day. 7 

April 16. Elizabeth Paxton, wife to Nicholas Paxton, shoomaker 
and senior, .... being Friday. 8 

April 16. Mrs. Browne, Mr. John Browne's wife, the attorney- 
at-law, .... being Friday. 9 

April 17. Mr. Foulthorpe, attorney-at-law, .... being Satter- 
day. 10 

April 26. Margaret, wife of James Poulson, .... being Mun- 
day, at night. 11 

April 26. And Margaret Scott, that same day. 12 

5 1702/3. Feb. 24. James Rowell, Crossgate, buried. St. Margaret's 
Registers. 

6 1702/3. Mar. 4. Mrs. Midletou, widow, buried, templo. St. 
Nicholas' Registers. She was Thomazine, daughter of Richard Lee, alder- 
man of Durham, and was married at St. Nicholas', 1 Mar., 1655/6. Besides 
John Middleton, the Recorder, she had issue two sons and two daughters. 

7 1703. Mar. 29. William Werdon, bookseller, buried. Cathedral 
Registers. 

1703. Mar. 29. Mr. William Wardon, buried in the Abay yard. St. 
Nicholas' Registers. He was laid beside his wife who was buried 17 Oct., 
1688. 

8 1703. April 18. Elizabeth Paxton, mother-in-law of Christopher 
Foulthroup, buried. St. Nicholas' Registers. 

'1703. April 18. Jane Browne of North Bailey, buried. St. Mar- 
garet's Registers. 

John Brown of Durham, attorney, married Jane, daughter of Richard 
Hutchinson of Durham, before the 20 Aug., 1666, when her father 
entered his pedigree at Dugdale's Visitation. They had (perhaps 
with other) issue: — 

John, baptized at the Cathedral, 30 June, 1670. 
John, baptized at the Cathedral, 9 Nov., 1675. 
Gerard, baptized at the Cathedral, 18 Feb., 1678/9. 
Elizabeth, named in her father's will. 

Jane, married, at the Cathedral, 30 April, 1683, David Dixon of 
Durham, attorney, buried, St. Oswald's, 21 Dec, 1718. 

10 1703. April 18. Mr. Christopher Foulthroup, buried, templo. St. 
Nicholas' Registers. He has not been affiliated to the family of Fulthorpe 
of Tunstal; see Surtees, Durham, vol. iii., p. 126; though the christian 
name of Christopher was used by them. Christopher Foulthorpe married 
Eleanor Paxton, 26 Nov., 1693. 

11 1703. April 28. Margarett, wife of James Poulson, buried. St. 
Margaret's Registers. 

12 1703. April 28. Margarett Scott, Crossgate, buried. Ibid. 



164 

May 10. Mrs. Margaret Blackston, Mr. Tobias Blackston's wife, 
.... being Munday. 13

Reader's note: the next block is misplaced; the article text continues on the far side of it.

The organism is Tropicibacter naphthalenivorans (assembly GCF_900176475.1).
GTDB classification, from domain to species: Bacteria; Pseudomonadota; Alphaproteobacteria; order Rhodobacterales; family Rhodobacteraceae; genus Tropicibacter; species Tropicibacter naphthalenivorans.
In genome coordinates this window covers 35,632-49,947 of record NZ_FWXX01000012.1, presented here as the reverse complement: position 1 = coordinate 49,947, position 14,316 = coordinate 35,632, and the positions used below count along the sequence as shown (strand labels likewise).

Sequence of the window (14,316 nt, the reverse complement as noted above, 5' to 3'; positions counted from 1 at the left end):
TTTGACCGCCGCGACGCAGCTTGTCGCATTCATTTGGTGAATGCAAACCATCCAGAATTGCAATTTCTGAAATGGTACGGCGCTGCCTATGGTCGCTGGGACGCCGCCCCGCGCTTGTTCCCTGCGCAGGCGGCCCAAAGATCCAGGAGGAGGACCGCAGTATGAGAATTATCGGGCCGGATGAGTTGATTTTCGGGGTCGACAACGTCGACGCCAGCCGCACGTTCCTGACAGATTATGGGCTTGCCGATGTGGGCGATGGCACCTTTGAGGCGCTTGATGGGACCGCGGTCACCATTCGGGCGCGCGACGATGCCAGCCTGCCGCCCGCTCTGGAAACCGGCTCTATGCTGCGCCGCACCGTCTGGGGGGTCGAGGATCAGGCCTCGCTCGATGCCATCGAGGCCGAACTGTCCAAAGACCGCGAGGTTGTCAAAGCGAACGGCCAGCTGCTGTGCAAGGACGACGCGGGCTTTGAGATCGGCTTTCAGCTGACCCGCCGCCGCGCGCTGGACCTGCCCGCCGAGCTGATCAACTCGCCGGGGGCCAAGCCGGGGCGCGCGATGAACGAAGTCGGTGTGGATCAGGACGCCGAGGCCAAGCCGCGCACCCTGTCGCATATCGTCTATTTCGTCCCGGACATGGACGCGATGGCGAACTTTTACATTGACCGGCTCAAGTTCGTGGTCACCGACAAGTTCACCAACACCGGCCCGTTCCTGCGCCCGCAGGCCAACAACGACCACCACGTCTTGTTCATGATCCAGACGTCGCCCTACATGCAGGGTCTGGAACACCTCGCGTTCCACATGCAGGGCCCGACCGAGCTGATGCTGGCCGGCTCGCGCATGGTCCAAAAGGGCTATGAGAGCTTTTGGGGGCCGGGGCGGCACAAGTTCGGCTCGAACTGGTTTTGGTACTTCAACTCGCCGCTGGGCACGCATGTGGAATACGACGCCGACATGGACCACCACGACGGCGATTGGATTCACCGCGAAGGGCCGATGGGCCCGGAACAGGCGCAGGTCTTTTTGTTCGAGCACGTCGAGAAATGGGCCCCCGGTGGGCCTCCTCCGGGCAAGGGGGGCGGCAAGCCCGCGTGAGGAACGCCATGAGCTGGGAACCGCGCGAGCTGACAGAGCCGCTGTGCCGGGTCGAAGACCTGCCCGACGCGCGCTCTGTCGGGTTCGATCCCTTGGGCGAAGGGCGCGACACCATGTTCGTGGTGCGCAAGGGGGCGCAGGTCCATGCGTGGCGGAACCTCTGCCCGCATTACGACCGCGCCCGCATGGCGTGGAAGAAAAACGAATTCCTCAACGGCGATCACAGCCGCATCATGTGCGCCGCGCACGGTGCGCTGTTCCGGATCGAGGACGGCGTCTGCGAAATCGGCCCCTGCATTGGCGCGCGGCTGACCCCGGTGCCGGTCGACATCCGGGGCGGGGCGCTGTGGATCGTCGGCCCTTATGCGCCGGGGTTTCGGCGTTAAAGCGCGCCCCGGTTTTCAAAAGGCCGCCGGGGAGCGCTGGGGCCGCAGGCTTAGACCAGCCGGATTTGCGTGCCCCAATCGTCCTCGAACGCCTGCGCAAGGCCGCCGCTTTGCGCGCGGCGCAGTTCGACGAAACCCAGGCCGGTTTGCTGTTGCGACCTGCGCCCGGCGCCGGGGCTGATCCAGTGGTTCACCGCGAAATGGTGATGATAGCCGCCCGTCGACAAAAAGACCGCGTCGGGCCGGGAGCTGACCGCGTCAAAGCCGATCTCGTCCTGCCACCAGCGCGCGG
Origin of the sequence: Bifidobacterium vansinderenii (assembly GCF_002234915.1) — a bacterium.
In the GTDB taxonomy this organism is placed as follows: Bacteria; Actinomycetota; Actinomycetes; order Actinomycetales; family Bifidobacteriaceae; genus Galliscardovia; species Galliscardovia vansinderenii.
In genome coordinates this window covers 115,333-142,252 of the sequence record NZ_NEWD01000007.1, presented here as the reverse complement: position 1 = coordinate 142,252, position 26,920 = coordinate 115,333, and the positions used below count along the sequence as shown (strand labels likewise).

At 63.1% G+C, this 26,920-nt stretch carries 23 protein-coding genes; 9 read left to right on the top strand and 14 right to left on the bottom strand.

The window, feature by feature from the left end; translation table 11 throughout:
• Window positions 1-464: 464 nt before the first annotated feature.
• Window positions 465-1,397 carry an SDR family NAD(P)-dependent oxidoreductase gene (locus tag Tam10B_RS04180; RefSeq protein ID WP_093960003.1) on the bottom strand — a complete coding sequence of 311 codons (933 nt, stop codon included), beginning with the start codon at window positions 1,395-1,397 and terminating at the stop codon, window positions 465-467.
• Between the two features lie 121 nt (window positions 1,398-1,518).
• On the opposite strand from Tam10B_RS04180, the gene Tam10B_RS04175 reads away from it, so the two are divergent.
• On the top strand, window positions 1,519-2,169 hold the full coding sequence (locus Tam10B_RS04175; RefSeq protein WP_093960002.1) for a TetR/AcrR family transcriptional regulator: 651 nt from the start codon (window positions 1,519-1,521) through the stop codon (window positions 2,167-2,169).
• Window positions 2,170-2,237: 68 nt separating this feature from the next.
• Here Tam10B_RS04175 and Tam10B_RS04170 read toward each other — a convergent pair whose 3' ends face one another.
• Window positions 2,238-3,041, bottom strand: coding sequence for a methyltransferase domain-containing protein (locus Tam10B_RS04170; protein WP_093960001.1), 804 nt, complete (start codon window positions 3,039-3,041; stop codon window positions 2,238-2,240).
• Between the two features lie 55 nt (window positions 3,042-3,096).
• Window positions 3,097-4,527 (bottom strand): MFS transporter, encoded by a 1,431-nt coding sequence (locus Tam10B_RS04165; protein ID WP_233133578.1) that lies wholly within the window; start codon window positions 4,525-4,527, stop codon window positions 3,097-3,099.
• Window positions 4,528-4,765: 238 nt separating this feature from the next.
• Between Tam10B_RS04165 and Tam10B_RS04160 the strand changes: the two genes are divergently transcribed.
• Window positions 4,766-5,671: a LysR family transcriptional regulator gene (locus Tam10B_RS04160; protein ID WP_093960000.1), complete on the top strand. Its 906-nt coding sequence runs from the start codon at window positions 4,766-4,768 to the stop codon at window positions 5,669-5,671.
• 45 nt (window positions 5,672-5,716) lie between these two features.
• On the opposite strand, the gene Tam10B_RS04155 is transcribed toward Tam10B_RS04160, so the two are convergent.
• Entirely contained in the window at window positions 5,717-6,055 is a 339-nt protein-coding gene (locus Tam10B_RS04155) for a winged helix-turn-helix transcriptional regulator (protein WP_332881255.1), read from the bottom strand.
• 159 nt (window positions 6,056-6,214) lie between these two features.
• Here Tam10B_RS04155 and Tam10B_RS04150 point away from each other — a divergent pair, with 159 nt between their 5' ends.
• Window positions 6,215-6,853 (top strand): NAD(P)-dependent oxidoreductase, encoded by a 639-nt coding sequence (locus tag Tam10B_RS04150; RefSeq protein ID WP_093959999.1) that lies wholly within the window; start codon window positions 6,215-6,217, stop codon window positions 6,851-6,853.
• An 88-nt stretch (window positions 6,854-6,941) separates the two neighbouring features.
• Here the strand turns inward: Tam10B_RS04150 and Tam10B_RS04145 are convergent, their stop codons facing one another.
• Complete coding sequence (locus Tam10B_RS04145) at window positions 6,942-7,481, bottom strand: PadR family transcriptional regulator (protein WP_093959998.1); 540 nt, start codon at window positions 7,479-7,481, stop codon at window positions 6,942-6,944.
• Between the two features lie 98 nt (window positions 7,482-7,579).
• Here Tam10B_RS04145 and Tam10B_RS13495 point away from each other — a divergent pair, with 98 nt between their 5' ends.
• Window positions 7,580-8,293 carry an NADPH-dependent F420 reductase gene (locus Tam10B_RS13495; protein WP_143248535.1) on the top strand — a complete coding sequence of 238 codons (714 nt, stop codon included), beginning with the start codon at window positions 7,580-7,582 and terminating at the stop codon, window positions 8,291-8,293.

May 10. And Isabell Stoot dyed that day. 14 

May 16. Ralph Sherewood, waite of Durham, .... being 
Whitsunday. 15 

May 19. Mr. Peter Nelson, schoolmaster, .... being Wed- 
nesday. 16 

May 29. Mr. Gilbert Wharton, attorney-at-law, .... being 
Satterday. 17 

May 31. Elizabeth Hudson, Charles the baker's wife, . . . . 
being Munday. 18 

June 15. Sarah Catcheside 19 

June 23. John Binnion, draper taylor, and farmer of the toles 
of corne, . . . . 20 

*June 23. And Long Tom, the taylor. 

July 4. Richard Maugham, miller, .... being Sunday. 1 

July 15. Mr. John Rackett of Framwelgate, .... being St. 
S wet-hen' s day. 2 

Aug. 6. Grace Wilkinson, wife to Roger Wilkinson, . . . . 
being Friday. 3 

13 1703. May 11. Mrs. Margret Blakiston, buried at St. Margaret's. 
St. Nicholas' Registers. She was widow of Toby Blakiston of Newton 
Hall, near Durham, and of Gray's Inn, harrister-at-law, (who was buried 
at St. Margaret's, 2 July, 1680), by whom she had (perhaps with other) 
issue two sons and two daughters. See Surtees, Durham, vol. iii., p. 164. 

14 1703. May 13. Isabel Stout, buried. St. Margaret's Registers. 

15 1703. May 18. Ralph Sherwood, buried. Ibid. 

16 1703. May 20. Mr. Peter Nelson, writing master, buried. Cathe- 
dral Registers. He was the second master of the Grammar School, and 
married at Long Newton, 1 June, 1669, Ann Thorp of Yarm, who was laid 
beside him, 28 Jan., 1721/2. See Durham Cathedral Registers, ed. White, 
pp. Ill, 116. 

17 1703. May 30. Gilbert Wharton of Wolsingham, buried. St. Mar- 
garet's Registers. He was apparently not of the family of Wharton of Old 
Park. See pedigree, Surtees, Durham, vol. iii., p. 300. 

18 1703. June 1. Elizabeth, wife of Charles Hudson, buried at St. 
Margaret's. St. Nicholas' Registers. 

19 1703. June 16. Sarah Catcheside, Framwelgate, widow, buried. St.